Reardon, Sean F., & Yun, John T.
Suburban Racial Change and Suburban School Segregation, 1987-1995
Stanford University, Harvard University
The relationship between growing minority enrollments in suburban schools and changes in segregation levels in suburban schools.
Journal Name or Institutional Affiliation:
Sociology of Education
Vo.. 74, No. 2, pp. 79-101
- Increases in suburban enrollments shares of Black, Hispanics and Asian students were strongly and positively related to increases in suburban segregation levels.
- Changes in Black segregation were predominantly related to changes in between-district (residential) suburban segregation, while changes in Hispanic and Asian segregation were related to a combination of between and within district segregation changes.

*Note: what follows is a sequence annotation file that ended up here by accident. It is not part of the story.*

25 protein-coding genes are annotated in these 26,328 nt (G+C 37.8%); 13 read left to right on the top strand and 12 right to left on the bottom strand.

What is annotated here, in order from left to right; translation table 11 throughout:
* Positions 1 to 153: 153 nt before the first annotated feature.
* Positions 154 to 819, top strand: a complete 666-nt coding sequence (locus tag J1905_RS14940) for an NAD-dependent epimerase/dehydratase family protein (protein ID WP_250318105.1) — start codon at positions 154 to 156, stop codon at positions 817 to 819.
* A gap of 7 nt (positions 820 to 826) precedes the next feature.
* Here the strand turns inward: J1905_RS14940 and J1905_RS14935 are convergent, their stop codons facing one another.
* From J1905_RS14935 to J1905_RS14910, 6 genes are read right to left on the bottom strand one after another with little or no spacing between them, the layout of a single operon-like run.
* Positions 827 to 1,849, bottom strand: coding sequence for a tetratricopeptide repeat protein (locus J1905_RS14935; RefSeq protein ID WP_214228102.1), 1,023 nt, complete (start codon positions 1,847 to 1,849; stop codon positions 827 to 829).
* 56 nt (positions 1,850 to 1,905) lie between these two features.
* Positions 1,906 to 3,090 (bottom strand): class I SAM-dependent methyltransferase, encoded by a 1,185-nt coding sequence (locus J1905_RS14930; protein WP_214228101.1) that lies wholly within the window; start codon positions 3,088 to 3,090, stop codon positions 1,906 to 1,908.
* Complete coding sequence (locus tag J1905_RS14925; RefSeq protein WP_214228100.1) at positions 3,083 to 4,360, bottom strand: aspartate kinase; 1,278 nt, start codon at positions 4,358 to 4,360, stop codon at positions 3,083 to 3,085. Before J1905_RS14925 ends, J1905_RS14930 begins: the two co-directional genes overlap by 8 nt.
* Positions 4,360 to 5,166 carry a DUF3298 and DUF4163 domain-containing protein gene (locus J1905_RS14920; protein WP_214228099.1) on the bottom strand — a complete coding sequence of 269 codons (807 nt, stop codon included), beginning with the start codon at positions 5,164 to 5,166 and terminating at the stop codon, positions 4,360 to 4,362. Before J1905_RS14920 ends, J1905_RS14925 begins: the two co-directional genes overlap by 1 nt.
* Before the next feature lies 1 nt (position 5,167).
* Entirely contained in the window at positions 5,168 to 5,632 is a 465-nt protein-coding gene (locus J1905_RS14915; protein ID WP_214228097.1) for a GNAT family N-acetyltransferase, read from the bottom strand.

- Association between racial composition and segregation is descriptive rather than causal, since it describes the association between concurrent patterns of change.
- Suburban in-migration patterns are occurring in ways that tend to increase segregation.
Journal Article Empirical Research
Asians, Hispanics, Latinos, Residential Segregation, Segregation
Secondary Survey Data
Method of Analysis:
Fixed Effects Regression Models
Unit of Analysis:
- Data comes from Common Core of Data (National Center for Education Statistics 1996).
- Data on racial enrollments in suburban public schools of 323 Metropolitan Statistical areas (MSA) for 5 school years 1987-1995.
- 211 Black MSA
- 174 Hispanic MSA
- 153 Asian MSA
- DV: Entropy Index (measure of segregation: how much less diverse individual schools are, on average, than their district as a whole).
- Covariates: School year, proportion of enrollment in the suburbs made up of members of minority groups other than relevant groups, the natural logarithm of the number of suburban districts in MSA I at time t, etc. Also includes proportion of enrollment in the suburbs of MSA I made up of the relevant minority group at time t and the square of this term.